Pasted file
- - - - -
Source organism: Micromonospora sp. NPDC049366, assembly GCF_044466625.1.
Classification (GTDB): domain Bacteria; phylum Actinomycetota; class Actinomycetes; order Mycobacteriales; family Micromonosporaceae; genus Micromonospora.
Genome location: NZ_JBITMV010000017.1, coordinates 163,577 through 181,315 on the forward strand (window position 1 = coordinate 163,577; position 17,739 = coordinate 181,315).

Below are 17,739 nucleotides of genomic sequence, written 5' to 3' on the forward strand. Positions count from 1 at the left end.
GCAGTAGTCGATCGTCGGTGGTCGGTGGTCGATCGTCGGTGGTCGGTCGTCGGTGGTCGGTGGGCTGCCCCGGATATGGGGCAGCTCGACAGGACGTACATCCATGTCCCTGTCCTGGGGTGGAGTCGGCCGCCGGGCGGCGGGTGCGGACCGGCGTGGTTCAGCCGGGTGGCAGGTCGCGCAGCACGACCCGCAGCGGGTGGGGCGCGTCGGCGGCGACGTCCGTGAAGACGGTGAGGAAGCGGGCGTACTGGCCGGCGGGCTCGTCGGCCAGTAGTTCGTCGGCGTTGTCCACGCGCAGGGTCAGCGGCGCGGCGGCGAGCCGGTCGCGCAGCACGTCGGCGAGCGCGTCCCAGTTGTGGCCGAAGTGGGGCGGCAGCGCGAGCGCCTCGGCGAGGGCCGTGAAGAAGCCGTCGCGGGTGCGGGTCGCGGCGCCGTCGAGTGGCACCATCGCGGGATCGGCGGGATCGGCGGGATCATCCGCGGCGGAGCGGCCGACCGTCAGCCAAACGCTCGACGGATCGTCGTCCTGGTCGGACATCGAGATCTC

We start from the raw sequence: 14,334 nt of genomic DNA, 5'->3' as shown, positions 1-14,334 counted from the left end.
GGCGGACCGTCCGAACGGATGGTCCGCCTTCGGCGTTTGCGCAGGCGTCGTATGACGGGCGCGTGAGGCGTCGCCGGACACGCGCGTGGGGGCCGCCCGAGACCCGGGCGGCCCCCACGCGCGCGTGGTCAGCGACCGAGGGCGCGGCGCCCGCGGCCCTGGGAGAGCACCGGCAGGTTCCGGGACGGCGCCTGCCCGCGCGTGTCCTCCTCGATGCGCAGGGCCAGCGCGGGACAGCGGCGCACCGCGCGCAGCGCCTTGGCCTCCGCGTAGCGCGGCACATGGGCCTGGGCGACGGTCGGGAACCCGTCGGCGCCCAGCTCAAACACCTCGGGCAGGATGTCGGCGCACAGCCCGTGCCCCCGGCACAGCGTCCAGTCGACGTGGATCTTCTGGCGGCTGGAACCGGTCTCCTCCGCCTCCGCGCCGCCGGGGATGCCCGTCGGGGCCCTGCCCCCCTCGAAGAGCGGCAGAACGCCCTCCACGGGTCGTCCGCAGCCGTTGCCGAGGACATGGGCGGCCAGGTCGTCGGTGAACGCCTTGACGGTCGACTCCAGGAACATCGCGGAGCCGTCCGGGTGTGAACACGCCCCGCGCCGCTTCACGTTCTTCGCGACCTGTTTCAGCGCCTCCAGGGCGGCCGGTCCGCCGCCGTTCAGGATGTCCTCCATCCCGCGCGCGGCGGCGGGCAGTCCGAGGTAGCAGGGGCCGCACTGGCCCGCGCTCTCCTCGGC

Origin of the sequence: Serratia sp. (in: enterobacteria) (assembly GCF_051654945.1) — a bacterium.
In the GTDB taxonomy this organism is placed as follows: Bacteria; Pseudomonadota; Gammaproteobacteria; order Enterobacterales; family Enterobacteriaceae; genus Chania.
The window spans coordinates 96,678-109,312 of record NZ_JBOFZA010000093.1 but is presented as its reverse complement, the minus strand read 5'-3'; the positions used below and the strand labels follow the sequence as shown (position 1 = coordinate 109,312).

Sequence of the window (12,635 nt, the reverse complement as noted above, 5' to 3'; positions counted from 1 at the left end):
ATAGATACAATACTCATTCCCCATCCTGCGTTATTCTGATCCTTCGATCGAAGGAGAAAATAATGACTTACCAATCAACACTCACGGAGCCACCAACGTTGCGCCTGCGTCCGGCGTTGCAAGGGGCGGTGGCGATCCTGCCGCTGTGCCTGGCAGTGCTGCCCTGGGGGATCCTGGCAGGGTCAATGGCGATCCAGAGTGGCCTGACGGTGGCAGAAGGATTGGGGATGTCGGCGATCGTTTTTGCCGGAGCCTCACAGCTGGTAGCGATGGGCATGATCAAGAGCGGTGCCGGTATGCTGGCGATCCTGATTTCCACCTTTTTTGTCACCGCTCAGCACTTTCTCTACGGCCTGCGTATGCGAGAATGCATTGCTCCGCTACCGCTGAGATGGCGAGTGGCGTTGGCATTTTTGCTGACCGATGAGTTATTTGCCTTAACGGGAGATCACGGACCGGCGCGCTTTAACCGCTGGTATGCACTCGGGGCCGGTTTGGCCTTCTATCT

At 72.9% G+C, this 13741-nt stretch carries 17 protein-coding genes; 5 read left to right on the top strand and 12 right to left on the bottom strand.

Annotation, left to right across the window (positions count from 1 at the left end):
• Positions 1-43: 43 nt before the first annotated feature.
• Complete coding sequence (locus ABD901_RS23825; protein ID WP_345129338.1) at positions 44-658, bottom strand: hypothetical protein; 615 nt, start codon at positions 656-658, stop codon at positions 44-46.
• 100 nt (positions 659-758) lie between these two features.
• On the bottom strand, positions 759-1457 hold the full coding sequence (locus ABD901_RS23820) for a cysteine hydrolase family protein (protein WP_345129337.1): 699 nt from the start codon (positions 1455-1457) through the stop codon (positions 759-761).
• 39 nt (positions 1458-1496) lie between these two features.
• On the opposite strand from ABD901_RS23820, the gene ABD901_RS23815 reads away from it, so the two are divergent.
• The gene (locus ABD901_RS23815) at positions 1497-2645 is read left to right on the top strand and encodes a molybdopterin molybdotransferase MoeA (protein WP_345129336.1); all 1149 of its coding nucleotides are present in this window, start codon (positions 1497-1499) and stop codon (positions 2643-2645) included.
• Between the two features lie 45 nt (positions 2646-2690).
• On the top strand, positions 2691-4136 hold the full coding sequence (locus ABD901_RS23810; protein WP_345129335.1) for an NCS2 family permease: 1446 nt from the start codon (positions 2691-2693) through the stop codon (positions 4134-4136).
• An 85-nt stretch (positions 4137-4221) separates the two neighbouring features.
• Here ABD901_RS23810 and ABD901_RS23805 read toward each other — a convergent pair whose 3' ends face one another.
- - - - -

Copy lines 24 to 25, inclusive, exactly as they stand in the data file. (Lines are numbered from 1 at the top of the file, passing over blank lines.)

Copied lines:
• An 85-nt stretch (positions 4137-4221) separates the two neighbouring features.
• Here ABD901_RS23810 and ABD901_RS23805 read toward each other — a convergent pair whose 3' ends face one another.